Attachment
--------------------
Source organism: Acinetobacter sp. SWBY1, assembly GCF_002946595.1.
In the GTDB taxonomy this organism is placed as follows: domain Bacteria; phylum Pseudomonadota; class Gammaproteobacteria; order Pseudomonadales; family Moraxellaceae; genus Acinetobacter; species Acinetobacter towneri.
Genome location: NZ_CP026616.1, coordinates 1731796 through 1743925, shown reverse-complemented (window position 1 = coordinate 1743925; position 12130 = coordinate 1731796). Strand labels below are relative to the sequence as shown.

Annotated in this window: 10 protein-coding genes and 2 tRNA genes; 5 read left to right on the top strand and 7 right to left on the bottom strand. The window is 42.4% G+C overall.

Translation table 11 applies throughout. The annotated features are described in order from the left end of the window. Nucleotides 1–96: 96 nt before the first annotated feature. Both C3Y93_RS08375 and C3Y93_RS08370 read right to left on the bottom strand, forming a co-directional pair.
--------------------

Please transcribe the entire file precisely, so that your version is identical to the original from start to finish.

Source organism: Acinetobacter sp. SWBY1, assembly GCF_002946595.1.
In the GTDB taxonomy this organism is placed as follows: domain Bacteria; phylum Pseudomonadota; class Gammaproteobacteria; order Pseudomonadales; family Moraxellaceae; genus Acinetobacter; species Acinetobacter towneri.
Genome location: NZ_CP026616.1, coordinates 1731796 through 1743925, shown reverse-complemented (window position 1 = coordinate 1743925; position 12130 = coordinate 1731796). Strand labels below are relative to the sequence as shown.

Annotated in this window: 10 protein-coding genes and 2 tRNA genes; 5 read left to right on the top strand and 7 right to left on the bottom strand. The window is 42.4% G+C overall.

Translation table 11 applies throughout. The annotated features are described in order from the left end of the window. Nucleotides 1–96: 96 nt before the first annotated feature. Both C3Y93_RS08375 and C3Y93_RS08370 read right to left on the bottom strand, forming a co-directional pair.